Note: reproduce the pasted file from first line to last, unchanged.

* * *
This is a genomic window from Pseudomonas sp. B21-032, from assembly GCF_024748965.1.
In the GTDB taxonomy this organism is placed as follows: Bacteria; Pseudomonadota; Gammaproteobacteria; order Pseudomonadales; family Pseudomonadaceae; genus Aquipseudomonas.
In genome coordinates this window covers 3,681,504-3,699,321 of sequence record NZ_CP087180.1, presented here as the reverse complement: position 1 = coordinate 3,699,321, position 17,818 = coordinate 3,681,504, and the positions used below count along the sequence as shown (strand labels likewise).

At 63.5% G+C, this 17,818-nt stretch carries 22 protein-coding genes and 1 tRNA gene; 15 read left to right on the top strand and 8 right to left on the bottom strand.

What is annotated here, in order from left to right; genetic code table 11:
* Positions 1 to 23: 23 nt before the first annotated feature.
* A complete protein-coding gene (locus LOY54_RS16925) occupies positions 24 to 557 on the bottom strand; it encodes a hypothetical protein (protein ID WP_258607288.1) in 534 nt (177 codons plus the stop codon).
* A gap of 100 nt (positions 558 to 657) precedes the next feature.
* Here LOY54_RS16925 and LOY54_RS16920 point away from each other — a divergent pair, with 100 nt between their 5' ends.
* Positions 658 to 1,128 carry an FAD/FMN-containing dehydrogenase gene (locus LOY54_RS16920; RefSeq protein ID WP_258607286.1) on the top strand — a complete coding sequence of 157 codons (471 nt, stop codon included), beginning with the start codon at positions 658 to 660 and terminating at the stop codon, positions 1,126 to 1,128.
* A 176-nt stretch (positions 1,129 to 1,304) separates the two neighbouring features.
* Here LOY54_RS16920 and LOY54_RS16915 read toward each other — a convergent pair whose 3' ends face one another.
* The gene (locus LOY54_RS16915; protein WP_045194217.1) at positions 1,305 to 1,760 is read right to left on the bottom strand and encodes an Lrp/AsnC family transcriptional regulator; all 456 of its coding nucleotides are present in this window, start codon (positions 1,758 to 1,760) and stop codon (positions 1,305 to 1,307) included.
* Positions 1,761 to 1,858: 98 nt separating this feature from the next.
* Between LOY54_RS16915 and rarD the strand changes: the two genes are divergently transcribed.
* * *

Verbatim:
This is a genomic window from Pseudomonas sp. B21-032, from assembly GCF_024748965.1.
In the GTDB taxonomy this organism is placed as follows: Bacteria; Pseudomonadota; Gammaproteobacteria; order Pseudomonadales; family Pseudomonadaceae; genus Aquipseudomonas.
In genome coordinates this window covers 3,681,504-3,699,321 of sequence record NZ_CP087180.1, presented here as the reverse complement: position 1 = coordinate 3,699,321, position 17,818 = coordinate 3,681,504, and the positions used below count along the sequence as shown (strand labels likewise).

At 63.5% G+C, this 17,818-nt stretch carries 22 protein-coding genes and 1 tRNA gene; 15 read left to right on the top strand and 8 right to left on the bottom strand.

What is annotated here, in order from left to right; genetic code table 11:
* Positions 1 to 23: 23 nt before the first annotated feature.
* A complete protein-coding gene (locus LOY54_RS16925) occupies positions 24 to 557 on the bottom strand; it encodes a hypothetical protein (protein ID WP_258607288.1) in 534 nt (177 codons plus the stop codon).
* A gap of 100 nt (positions 558 to 657) precedes the next feature.
* Here LOY54_RS16925 and LOY54_RS16920 point away from each other — a divergent pair, with 100 nt between their 5' ends.
* Positions 658 to 1,128 carry an FAD/FMN-containing dehydrogenase gene (locus LOY54_RS16920; RefSeq protein ID WP_258607286.1) on the top strand — a complete coding sequence of 157 codons (471 nt, stop codon included), beginning with the start codon at positions 658 to 660 and terminating at the stop codon, positions 1,126 to 1,128.
* A 176-nt stretch (positions 1,129 to 1,304) separates the two neighbouring features.
* Here LOY54_RS16920 and LOY54_RS16915 read toward each other — a convergent pair whose 3' ends face one another.
* The gene (locus LOY54_RS16915; protein WP_045194217.1) at positions 1,305 to 1,760 is read right to left on the bottom strand and encodes an Lrp/AsnC family transcriptional regulator; all 456 of its coding nucleotides are present in this window, start codon (positions 1,758 to 1,760) and stop codon (positions 1,305 to 1,307) included.
* Positions 1,761 to 1,858: 98 nt separating this feature from the next.
* Between LOY54_RS16915 and rarD the strand changes: the two genes are divergently transcribed.